“P” with Mary surrounded by 12 stars, from Richard de Saint-Laurent, De laudibus beatae Mariae virginis, late 1200sCourtesy of Wellesley College
The arrest of Christ, by Jean Bourdichon, from a book of hours, c. 1490-1515Courtesy of the Isabella Stewart Gardner Museum
Saint Barbara, attributed to the “Ghent Associates” of the Master of Mary of Burgundy, from a book of hours-missal, c. 1485-1490Courtesy of Houghton Library/Harvard University
(Detail) Gregory the Great at his writing desk inspired by the dove of the Holy Spirit, from the Noyon Missal, painted in a manner familiar from the so-called “Sketchbook” of Villard de Honnecourt, c. 1225-1250Courtesy of Houghton Library/Harvard University
A depiction of Roman kingship, by a follower of the Bedford Master, from Les Decades, a French translation of Livy’s Ab Urbe Condita, c. 1425-1430Courtesy of Houghton Library/Harvard University
Trompe l’oeil border with flowers, cameos, pearls, tassels, crickets, and owls, by Vincent Raymond, from Address to Süleyman the Magnificent, written by Ludovico degli Arrighi or a follower, c. 1532Courtesy of Houghton Library/Harvard University
“I” showing the author, Andreae, presenting his book to Saint Jerome, attributed to the Masters of the Zwolle Bible, from Johannes Andreae, Hieronymianus, c. 1475-1490Courtesy of the Trustees of the Boston Public Library/Rare Books
Funeral of the Virgin, attributed to the “Ghent Associates” of the Master of Mary of Burgundy, from a book of hours-missal, c. 1485-1490Courtesy of Houghton Library/Harvard University

“Beyond Words,” September 12-early December (Houghton and McMullen), September 22-January 16, Gardner

The debut of “Beyond Words”—on September 12 at Houghton Library and Boston College’s McMullen Museum of Art, and 10 days later at the Isabella Stewart Gardner Museum—represents the culmination of scholarly toil by Jeffrey F. Hamburger, Kuno Francke professor of German art and culture, and William P. Stoneman, curator of early books and manuscripts, initiated at the beginning of this millennium. A fitting gestation, perhaps, for an exhibition of some of the most important works created in human history, themselves extending back well into the prior millennium. Yet the 261 items scheduled to be displayed at the exhibition’s three venues, from 19 Boston-area libraries and museums, are only a fraction of the nearly 3,000 medieval and Renaissance manuscripts that the two scholars and their colleagues have examined since they began their project in 2000.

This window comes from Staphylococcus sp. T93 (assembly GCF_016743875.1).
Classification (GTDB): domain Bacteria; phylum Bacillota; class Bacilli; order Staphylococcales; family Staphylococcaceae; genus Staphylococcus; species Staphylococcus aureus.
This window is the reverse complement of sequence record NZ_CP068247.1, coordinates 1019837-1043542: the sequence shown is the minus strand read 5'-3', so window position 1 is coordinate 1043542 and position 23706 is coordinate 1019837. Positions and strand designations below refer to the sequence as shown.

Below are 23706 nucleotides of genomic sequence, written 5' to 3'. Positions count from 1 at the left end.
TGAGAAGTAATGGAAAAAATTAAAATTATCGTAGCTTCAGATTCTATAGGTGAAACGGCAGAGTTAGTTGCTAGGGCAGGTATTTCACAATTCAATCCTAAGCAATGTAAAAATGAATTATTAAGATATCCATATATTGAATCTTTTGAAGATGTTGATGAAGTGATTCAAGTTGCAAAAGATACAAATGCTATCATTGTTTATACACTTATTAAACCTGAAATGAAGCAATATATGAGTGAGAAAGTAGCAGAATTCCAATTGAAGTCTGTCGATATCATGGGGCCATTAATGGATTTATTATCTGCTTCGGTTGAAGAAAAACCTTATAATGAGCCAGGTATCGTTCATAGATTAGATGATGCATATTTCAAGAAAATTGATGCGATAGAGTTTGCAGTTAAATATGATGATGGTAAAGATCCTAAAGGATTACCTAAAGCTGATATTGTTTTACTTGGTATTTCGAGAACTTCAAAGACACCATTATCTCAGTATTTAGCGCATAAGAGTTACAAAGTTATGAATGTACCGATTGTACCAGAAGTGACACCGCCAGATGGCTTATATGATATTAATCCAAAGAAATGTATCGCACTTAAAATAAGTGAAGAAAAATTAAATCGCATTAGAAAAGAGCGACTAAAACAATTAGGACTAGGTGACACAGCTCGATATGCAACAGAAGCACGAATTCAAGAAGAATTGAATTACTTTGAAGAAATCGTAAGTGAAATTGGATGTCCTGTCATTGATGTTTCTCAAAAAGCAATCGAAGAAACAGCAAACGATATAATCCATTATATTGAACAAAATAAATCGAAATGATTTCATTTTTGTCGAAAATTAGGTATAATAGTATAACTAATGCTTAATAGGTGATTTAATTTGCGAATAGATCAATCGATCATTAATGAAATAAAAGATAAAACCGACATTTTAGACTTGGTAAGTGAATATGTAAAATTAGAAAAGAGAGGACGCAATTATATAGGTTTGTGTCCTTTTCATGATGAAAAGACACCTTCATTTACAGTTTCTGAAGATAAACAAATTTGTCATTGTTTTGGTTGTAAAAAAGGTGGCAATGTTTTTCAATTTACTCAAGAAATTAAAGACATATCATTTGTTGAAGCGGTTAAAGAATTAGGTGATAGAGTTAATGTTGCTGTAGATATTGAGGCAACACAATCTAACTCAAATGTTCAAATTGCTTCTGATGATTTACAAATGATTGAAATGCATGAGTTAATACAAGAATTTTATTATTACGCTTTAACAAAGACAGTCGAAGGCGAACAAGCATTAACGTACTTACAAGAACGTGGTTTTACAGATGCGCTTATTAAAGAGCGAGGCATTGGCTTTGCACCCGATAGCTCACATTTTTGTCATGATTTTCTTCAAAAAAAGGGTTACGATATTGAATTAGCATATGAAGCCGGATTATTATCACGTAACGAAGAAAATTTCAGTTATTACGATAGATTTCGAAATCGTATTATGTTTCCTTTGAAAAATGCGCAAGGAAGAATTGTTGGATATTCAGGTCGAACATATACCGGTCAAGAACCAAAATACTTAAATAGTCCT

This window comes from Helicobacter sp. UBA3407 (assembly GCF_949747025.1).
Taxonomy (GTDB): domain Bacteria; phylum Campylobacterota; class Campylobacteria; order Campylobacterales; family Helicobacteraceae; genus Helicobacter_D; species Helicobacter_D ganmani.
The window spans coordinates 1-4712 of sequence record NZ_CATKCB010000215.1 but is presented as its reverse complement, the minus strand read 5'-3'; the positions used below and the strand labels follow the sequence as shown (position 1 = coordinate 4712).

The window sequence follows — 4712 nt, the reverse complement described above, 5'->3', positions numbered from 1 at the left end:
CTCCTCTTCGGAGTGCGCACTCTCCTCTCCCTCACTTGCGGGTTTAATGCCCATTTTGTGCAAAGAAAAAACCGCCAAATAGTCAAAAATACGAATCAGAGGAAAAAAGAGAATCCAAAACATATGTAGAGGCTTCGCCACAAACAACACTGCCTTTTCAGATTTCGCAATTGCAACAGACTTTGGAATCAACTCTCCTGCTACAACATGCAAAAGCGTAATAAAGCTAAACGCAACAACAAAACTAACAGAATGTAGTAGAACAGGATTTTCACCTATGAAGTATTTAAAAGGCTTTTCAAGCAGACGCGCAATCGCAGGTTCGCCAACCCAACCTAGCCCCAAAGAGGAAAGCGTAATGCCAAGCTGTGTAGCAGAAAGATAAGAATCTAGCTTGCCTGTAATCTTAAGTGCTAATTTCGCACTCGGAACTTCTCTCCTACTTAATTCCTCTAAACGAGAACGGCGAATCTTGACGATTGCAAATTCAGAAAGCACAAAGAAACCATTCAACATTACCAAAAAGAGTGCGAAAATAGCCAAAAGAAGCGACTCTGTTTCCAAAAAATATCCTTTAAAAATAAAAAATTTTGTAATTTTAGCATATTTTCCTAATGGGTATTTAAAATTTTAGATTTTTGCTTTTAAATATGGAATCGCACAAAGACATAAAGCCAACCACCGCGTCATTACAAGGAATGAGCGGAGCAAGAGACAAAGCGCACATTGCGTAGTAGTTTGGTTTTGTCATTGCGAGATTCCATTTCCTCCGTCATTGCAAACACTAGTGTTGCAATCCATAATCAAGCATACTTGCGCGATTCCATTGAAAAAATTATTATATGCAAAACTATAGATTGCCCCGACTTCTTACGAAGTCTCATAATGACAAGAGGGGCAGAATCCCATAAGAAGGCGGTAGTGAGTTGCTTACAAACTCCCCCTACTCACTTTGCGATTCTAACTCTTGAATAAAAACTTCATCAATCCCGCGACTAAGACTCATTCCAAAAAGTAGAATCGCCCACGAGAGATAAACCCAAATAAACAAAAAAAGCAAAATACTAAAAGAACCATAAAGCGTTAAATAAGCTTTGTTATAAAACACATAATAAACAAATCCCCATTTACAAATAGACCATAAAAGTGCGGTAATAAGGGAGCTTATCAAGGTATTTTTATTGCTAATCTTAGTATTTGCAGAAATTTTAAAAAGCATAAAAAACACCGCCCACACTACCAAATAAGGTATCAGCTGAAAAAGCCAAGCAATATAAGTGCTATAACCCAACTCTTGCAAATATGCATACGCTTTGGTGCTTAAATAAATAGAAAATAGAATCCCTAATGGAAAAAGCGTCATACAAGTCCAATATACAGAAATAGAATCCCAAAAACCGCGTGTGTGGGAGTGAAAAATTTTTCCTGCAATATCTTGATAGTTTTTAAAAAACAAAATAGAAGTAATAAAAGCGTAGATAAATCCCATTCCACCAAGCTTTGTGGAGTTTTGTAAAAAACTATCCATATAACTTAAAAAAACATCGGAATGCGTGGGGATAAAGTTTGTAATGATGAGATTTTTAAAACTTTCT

Stoneman recalls Hamburger’s interest in exploring local resources for his research and teaching (of late including a General Education course, “Openings: The Illuminated Manuscript,” and a freshman seminar, “The Book of Hours: Picturing Prayer in the Middle Ages”). Both knew about some of the treasures at the Boston Public Library, the Museum of Fine Arts, and Wellesley College, along with Houghton’s riches. But, Hamburger says, they suspected that some of Harvard’s holdings were less well known to scholars than they should be—and indeed, the exhibition has examples from the University’s business, divinity, law, and medical libraries as well. Even among accessible items, their research proved fruitful: fellow curator Anne-Marie Eze, formerly of the Gardner Museum, identified a prayer book in Houghton as the personal prayer book of Pope Julius III; the volume contains a previously unknown portrait of the mid-sixteenth-century pope—a vivid illustration of the treasures awaiting scholars’ attention. Such discoveries are, in Stoneman’s words, “hidden in plain sight.” The Greater Boston holdings, Hamburger says, are the largest group of medieval and Renaissance works in North America to have remained so little known to researchers and the public.